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The year ahead: opportunities, risks and excitement

Every year brings events that shake markets – but investors who stay cool can come out stronger

China is likely to enter a 'new normal' of lower growth in 2024, UBS executive Michael Bolliger suggests Oriental Image/Reuters Connect
China is likely to enter a 'new normal' of lower growth in 2024, UBS executive Michael Bolliger suggests

Looking at the year ahead, 2024 will no doubt be another exciting year full of opportunities and risks.

After three years of pandemic-related distortions and disruptions, 2023 was supposed to be the year that normality returned. 

But this did not happen: investors had to navigate a banking crisis, another war, sticky inflation, high interest rates and a gravity-defying US economy. 

Nevertheless, 2023 was a year of favourable returns, with stocks powered by the rally in artificial intelligence and fixed income benefiting from high yields.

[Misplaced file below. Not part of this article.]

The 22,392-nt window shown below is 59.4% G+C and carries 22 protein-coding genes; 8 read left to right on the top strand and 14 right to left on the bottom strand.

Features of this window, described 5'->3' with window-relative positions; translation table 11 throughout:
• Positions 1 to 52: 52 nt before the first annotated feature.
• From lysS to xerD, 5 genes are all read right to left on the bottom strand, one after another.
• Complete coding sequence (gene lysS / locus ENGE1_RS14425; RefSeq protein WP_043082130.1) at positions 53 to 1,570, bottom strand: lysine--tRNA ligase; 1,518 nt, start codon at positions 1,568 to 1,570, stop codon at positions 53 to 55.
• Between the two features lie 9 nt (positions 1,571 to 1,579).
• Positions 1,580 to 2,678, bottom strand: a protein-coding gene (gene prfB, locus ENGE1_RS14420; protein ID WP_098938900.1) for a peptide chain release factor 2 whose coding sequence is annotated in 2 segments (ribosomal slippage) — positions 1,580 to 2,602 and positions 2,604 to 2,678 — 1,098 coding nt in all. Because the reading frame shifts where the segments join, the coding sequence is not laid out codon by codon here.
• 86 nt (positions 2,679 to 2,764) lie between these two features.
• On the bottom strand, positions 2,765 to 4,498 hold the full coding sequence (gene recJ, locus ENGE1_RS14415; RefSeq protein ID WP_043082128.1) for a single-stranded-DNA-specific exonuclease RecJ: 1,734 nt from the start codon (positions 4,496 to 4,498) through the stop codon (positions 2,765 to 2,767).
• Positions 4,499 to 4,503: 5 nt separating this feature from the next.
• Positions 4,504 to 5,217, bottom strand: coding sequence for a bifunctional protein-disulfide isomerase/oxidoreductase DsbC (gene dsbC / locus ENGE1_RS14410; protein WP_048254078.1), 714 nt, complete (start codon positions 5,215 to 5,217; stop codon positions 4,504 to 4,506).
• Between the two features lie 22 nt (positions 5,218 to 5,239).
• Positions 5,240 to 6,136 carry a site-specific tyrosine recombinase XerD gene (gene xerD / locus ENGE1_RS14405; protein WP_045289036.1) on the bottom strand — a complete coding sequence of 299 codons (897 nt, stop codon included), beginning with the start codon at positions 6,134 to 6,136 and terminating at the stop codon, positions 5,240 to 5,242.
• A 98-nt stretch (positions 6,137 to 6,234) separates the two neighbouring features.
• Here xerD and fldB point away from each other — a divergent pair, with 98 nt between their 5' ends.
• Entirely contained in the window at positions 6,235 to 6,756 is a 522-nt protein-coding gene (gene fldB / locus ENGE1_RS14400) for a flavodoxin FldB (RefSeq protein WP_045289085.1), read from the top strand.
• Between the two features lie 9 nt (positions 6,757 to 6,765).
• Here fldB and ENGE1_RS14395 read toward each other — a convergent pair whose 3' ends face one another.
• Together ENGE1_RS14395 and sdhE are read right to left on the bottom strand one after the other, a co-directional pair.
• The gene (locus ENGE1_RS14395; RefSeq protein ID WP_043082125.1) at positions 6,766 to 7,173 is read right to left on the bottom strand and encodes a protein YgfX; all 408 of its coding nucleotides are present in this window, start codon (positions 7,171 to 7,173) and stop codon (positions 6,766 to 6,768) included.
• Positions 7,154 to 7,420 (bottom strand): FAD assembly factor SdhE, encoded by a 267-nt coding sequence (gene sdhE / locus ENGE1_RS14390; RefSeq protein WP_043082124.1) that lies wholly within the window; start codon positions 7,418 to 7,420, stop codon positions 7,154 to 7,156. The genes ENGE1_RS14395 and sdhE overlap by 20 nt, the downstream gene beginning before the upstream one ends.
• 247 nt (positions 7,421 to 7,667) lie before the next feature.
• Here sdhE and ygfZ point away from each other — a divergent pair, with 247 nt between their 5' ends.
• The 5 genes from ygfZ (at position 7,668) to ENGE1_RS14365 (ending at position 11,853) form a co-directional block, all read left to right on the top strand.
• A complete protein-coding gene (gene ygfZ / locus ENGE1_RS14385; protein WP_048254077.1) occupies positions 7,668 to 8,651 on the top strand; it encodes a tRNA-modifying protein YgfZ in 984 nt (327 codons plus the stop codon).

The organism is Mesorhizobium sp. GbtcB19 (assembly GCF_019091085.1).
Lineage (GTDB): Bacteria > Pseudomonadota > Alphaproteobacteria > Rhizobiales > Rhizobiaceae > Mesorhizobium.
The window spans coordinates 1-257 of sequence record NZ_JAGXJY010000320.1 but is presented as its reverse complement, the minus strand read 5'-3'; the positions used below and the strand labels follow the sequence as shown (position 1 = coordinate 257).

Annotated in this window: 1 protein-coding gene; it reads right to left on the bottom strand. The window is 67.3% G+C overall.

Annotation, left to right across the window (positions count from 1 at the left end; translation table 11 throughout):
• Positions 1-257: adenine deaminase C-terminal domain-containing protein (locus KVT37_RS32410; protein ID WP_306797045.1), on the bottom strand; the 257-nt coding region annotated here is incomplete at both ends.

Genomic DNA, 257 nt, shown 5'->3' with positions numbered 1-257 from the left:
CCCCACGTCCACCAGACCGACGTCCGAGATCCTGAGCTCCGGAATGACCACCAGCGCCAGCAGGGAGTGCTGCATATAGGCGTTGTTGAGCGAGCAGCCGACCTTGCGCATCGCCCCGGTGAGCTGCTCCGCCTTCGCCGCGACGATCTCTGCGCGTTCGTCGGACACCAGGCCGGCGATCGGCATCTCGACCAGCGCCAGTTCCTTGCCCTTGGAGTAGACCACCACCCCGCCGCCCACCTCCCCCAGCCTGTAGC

A globally diversified 60/40 portfolio in USD terms is up by around 8.5 percent, comfortably outperforming deposit accounts and providing positive returns even after subtracting elevated inflation numbers.

For financial markets, we think three trends will be paramount in the year ahead. 

Global flatness

First, the global macroeconomic outlook is not so rosy: the US economy should slow but avoid recession, European growth should remain subdued, and China is entering a “new normal” of lower growth. 

The Middle East, however, should hold up relatively well, supported by expansionary fiscal policies, especially in Saudi Arabia, and solid growth in non-energy sectors. 

The region may also get a boost from recovering hydrocarbon industries, as we expect the global economy to grow, oil prices to stabilise in a range of around $90 per barrel, and voluntary production cuts to be rolled back partly in the second half of 2024.

Political uncertainty